Patients with bipolar disorder (BPD) were once thought to achieve complete inter-episode recovery, particularly with regard to cognitive dysfunction. More recent data suggest a persistent, trait-like pattern of neurocognitive impairments in BPD, even during periods of affective remission. At the group level, the severity of these deficits is 3/4 to 1 full standard deviation below average, which is significantly less severe than deficits noted in schizophrenia (SZ). Recent evidence, however, suggests that the frequency of cognitive impairment in euthymic BPD patients is ~40-60%, with a substantial proportion of patients characterized as cognitively- spared. This contrasts with the relative homogeneity of this phenotype in SZ where >90% of patients demonstrates significant impairment. A better understanding of the cognitive heterogeneity in BPD, why some patients develop significant cognitive difficulties while others do not, is critical toward optimizing patiets'quality of life. The current proposal aims to determine the clinical and biological predictors of cognitive impairment in 350 patients with BPD using a novel approach. We will empirically test for homogeneous subgroups within the sample based neurocognitive performance and test a cassette of clinical features and biomarkers as potential predictors of impairment. We will also investigate the relationship between neurocognitive functioning and everyday functional capacity in the areas of occupational, social and independent living ability. Data will provide important information on the underlying structure of neurocognition in BPD and its etiology, guiding future efforts to target these disabling symptoms with treatment.

Public Health Relevance

Converging evidence suggests that patients with bipolar disorder (BPD) have persistent neurocognitive impairment, despite remission of acute affective symptoms that contribute directly to functional disability in social, occupational, and residential status. The current study aims to identify subgroups of BPD patients based on their cognitive performance and to identify clinical features and biomarkers that are associated with cognitive dysfunction and functional disability. Ultimately, data derived from this project could serve to 1) identify groups of BPD patients who are at increased risk for developing cognitive problems~ and 2) guide future efforts toward developing novel and effective treatments for these disabling symptoms.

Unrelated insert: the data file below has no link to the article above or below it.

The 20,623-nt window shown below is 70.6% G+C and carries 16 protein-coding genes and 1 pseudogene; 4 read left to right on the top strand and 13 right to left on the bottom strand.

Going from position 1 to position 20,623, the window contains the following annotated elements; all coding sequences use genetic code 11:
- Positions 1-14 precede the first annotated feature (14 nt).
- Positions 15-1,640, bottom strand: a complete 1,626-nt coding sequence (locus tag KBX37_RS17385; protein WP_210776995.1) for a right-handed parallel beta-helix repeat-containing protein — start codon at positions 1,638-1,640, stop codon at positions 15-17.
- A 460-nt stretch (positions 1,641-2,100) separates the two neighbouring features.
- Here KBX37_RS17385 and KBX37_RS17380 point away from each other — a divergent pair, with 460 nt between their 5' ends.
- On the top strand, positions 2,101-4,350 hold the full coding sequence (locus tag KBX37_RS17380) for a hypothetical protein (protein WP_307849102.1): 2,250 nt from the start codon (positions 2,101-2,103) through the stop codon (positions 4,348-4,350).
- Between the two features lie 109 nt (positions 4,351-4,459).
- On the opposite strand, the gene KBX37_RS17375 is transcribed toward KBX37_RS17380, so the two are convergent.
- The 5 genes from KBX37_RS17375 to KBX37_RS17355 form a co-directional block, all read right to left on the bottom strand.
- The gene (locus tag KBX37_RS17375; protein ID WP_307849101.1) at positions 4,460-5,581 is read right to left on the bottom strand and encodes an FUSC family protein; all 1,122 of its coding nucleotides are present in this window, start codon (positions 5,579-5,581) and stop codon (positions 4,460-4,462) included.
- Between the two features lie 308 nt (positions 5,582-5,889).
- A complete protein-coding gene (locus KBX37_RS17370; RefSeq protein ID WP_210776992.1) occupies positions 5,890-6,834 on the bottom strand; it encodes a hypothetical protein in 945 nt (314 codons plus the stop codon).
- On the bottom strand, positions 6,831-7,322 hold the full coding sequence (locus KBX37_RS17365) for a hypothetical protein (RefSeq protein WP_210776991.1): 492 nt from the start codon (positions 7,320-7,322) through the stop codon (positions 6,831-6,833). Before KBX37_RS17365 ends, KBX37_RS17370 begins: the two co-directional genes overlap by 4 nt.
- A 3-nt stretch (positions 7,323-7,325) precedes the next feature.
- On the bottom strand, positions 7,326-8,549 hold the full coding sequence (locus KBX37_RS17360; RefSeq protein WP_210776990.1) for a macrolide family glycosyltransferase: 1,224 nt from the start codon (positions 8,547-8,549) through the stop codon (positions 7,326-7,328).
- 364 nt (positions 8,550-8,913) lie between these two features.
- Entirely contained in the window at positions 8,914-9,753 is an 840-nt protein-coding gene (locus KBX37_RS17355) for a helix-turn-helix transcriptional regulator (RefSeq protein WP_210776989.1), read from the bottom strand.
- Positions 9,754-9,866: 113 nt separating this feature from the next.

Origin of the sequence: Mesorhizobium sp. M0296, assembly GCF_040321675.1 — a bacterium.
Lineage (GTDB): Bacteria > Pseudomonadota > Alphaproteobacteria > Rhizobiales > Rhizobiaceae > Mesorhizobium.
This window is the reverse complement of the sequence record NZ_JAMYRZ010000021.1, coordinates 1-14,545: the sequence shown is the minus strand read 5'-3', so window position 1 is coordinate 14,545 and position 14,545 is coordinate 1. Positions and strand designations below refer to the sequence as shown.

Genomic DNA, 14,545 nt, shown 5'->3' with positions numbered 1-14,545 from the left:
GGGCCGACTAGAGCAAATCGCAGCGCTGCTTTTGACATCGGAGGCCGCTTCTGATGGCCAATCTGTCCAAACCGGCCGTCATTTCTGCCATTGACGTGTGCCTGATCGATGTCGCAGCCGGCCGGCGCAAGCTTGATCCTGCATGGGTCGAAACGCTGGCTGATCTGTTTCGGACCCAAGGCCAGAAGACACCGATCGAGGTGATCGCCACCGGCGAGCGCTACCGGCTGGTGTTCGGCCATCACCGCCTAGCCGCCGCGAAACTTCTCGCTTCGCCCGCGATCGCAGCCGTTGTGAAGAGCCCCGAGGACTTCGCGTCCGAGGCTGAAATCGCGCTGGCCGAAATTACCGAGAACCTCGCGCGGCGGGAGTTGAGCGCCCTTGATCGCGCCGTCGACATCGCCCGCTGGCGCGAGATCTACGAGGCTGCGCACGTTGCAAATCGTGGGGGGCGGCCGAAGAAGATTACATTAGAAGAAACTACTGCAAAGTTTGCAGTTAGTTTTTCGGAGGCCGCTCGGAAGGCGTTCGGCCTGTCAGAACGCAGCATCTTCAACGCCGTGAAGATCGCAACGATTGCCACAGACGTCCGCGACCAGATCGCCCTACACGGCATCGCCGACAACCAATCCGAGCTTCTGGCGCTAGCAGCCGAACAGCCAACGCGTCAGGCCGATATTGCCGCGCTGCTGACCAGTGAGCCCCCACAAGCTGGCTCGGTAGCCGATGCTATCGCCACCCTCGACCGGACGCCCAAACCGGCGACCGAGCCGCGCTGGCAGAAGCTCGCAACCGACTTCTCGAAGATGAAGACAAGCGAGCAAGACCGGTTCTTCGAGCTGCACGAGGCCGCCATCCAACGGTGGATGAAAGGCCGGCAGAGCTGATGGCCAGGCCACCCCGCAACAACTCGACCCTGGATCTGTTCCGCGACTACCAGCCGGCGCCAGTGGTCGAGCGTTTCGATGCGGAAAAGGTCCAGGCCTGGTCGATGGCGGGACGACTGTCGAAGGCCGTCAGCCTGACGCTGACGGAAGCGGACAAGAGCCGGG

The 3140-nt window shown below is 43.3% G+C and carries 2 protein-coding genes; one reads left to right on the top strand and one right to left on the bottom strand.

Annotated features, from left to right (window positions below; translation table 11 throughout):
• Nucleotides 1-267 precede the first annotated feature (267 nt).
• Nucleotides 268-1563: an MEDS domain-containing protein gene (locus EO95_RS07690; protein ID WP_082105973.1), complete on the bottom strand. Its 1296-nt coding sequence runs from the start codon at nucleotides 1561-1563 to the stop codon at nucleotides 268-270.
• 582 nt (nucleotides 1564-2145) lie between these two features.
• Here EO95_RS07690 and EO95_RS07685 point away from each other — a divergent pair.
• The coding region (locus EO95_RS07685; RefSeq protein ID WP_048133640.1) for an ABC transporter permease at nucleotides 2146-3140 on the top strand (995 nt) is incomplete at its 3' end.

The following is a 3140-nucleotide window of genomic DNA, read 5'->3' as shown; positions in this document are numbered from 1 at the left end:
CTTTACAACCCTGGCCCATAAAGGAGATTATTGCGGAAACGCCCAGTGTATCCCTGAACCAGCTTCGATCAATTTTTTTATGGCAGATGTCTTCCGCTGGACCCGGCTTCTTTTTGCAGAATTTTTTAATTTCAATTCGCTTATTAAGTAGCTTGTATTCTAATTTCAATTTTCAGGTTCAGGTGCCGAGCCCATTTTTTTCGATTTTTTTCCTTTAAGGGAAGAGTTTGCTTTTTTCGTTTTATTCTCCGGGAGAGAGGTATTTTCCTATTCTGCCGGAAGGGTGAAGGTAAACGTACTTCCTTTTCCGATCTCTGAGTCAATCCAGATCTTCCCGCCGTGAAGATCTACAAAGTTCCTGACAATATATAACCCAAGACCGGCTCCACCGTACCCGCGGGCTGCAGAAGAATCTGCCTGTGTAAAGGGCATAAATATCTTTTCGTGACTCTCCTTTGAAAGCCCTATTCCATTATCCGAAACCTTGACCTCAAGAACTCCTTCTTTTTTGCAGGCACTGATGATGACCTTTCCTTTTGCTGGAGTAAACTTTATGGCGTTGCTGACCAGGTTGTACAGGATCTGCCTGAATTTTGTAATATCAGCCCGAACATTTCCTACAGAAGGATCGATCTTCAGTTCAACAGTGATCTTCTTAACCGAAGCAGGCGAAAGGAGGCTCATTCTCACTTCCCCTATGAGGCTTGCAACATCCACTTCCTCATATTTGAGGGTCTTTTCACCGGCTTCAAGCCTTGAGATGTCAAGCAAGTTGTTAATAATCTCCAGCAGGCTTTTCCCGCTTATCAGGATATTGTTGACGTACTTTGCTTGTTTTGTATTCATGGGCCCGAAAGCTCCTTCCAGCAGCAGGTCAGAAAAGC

Agency
National Institute of Health (NIH)
Institute
National Institute of Mental Health (NIMH)
Type
Research Project (R01)
Project #
1R01MH100125-01A1
Application #
8596131
Study Section
Adult Psychopathology and Disorders of Aging Study Section (APDA)
Program Officer
Rumsey, Judith M
Project Start
2013-08-05
Project End
2018-04-30
Budget Start
2013-08-05
Budget End
2014-04-30
Support Year
1
Fiscal Year
2013
Total Cost
$423,750
Indirect Cost
$173,750
Name
Icahn School of Medicine at Mount Sinai
Department
Psychiatry
Type
Schools of Medicine
DUNS #
078861598
City
New York
State
NY
Country
United States
Zip Code
10029
Mercedes Perez-Rodriguez, M; Mahon, Katie; Russo, Manuela et al. (2015) Oxytocin and social cognition in affective and psychotic disorders. Eur Neuropsychopharmacol 25:265-82
Burdick, K E; Russo, M; Frangou, S et al. (2014) Empirical evidence for discrete neurocognitive subgroups in bipolar disorder: clinical implications. Psychol Med 44:3083-96
Russo, Manuela; Mahon, Katie; Shanahan, Megan et al. (2014) Affective temperaments and neurocognitive functioning in bipolar disorder. J Affect Disord 169:51-6